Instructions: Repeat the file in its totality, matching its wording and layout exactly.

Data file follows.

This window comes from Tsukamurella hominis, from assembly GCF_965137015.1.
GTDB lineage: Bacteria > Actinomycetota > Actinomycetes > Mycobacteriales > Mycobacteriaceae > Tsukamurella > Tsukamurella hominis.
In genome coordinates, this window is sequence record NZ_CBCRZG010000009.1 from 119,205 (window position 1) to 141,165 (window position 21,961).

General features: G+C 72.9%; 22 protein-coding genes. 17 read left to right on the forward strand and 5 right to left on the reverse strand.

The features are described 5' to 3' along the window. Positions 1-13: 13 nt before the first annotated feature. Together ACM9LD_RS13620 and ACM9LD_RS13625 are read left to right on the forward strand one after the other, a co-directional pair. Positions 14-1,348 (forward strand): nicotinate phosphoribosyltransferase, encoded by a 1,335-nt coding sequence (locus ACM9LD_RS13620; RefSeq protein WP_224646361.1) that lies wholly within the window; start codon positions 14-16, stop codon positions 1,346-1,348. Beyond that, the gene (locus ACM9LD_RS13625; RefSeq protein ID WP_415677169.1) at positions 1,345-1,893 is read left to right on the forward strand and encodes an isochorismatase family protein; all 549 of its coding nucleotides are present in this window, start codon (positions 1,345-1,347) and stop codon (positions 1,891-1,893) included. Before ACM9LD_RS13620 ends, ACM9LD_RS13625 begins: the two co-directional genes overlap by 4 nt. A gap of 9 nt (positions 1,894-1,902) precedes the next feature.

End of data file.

This window comes from Tsukamurella hominis, from assembly GCF_965137015.1.
GTDB lineage: Bacteria > Actinomycetota > Actinomycetes > Mycobacteriales > Mycobacteriaceae > Tsukamurella > Tsukamurella hominis.
In genome coordinates, this window is sequence record NZ_CBCRZG010000009.1 from 119,205 (window position 1) to 141,165 (window position 21,961).

General features: G+C 72.9%; 22 protein-coding genes. 17 read left to right on the forward strand and 5 right to left on the reverse strand.

The features are described 5' to 3' along the window. Positions 1-13: 13 nt before the first annotated feature. Together ACM9LD_RS13620 and ACM9LD_RS13625 are read left to right on the forward strand one after the other, a co-directional pair. Positions 14-1,348 (forward strand): nicotinate phosphoribosyltransferase, encoded by a 1,335-nt coding sequence (locus ACM9LD_RS13620; RefSeq protein WP_224646361.1) that lies wholly within the window; start codon positions 14-16, stop codon positions 1,346-1,348. Beyond that, the gene (locus ACM9LD_RS13625; RefSeq protein ID WP_415677169.1) at positions 1,345-1,893 is read left to right on the forward strand and encodes an isochorismatase family protein; all 549 of its coding nucleotides are present in this window, start codon (positions 1,345-1,347) and stop codon (positions 1,891-1,893) included. Before ACM9LD_RS13620 ends, ACM9LD_RS13625 begins: the two co-directional genes overlap by 4 nt. A gap of 9 nt (positions 1,894-1,902) precedes the next feature.